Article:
Sharia is a now a familiar term to Muslims and non-Muslims. It can often be heard in news stories about politics, crime, feminism, terrorism and civilisation.
All aspects of a Muslim's life are governed by Sharia. Sharia law comes from a combination of sources including the Qur'an (the Muslim holy book), the Hadith (sayings and conduct of the prophet Muhammad) and fatwas - the rulings of Islamic scholars.
Many people, including Muslims, misunderstand Sharia. It's often associated with the amputation of limbs, death by stoning, lashes and other medieval punishments. Because of this, it is sometimes thought of as draconian. Some people in the West view Sharia as archaic and unfair social ideas that are imposed upon people who live in Sharia-controlled countires.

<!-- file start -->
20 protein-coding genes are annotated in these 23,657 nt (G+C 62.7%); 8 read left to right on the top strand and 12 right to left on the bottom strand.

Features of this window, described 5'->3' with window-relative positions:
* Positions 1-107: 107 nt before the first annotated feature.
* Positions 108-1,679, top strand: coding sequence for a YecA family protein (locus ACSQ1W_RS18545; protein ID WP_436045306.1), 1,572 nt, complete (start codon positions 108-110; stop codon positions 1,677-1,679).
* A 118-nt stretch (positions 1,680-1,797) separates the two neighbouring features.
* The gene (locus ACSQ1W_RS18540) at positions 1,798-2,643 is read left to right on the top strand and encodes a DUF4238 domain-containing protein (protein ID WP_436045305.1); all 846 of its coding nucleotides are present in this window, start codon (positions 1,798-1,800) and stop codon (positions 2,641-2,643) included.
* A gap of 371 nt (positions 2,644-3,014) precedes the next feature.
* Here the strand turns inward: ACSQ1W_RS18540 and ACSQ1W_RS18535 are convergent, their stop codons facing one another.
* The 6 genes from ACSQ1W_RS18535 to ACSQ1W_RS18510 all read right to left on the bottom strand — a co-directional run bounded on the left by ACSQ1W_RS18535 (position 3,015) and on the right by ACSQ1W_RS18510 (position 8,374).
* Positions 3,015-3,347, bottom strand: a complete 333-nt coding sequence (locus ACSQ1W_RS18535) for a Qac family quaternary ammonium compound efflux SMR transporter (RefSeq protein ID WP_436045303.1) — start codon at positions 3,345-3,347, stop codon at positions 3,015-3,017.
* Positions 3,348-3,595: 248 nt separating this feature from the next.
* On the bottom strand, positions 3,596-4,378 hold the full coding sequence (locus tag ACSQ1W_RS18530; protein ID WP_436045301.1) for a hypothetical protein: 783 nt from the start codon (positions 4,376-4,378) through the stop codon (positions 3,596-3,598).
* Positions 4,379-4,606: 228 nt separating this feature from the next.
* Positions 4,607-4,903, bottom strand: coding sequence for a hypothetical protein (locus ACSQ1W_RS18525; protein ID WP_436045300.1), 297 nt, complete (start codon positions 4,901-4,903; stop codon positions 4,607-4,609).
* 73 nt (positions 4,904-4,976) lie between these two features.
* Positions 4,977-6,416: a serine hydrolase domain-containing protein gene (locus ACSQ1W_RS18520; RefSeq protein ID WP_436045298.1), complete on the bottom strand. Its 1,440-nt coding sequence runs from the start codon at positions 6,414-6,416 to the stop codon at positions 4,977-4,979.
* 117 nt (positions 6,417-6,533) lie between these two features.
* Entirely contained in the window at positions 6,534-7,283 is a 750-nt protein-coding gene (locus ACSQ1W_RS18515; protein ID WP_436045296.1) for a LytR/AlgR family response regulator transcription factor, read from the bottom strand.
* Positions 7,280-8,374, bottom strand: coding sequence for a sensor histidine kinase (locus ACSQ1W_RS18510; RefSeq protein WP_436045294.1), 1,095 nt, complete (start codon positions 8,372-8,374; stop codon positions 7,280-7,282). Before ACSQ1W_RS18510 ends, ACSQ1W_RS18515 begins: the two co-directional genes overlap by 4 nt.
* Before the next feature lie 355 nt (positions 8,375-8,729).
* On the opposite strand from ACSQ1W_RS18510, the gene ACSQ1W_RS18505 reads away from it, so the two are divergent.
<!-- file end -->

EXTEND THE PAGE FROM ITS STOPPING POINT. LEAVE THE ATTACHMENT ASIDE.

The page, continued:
Many Muslims, however, hold a different view. In the Islamic tradition Sharia is seen as something that nurtures humanity. They see the Sharia not in the light of something primitive but as something divinely revealed. In a society where social problems are endemic, Sharia frees humanity to realise its individual potential.
Sharia in the UK
Dr Rowan Williams, the Archbishop of Canterbury, gave his comments on implementing Sharia in the UK in a Radio 4 interview.
A discussion of Sharia
Dr Usama Hasan is the imam of the Tawhid Mosque and an advisor to the London Sharia Council. Faisal Aqtab is a barrister and head of the Hijaz College Islamic University. Dr Haleh Afshar is Professor in Politics at York University.
They discuss the Muslim vision of Islamic law, the source and interpretation of Sharia, punishments and the status of women.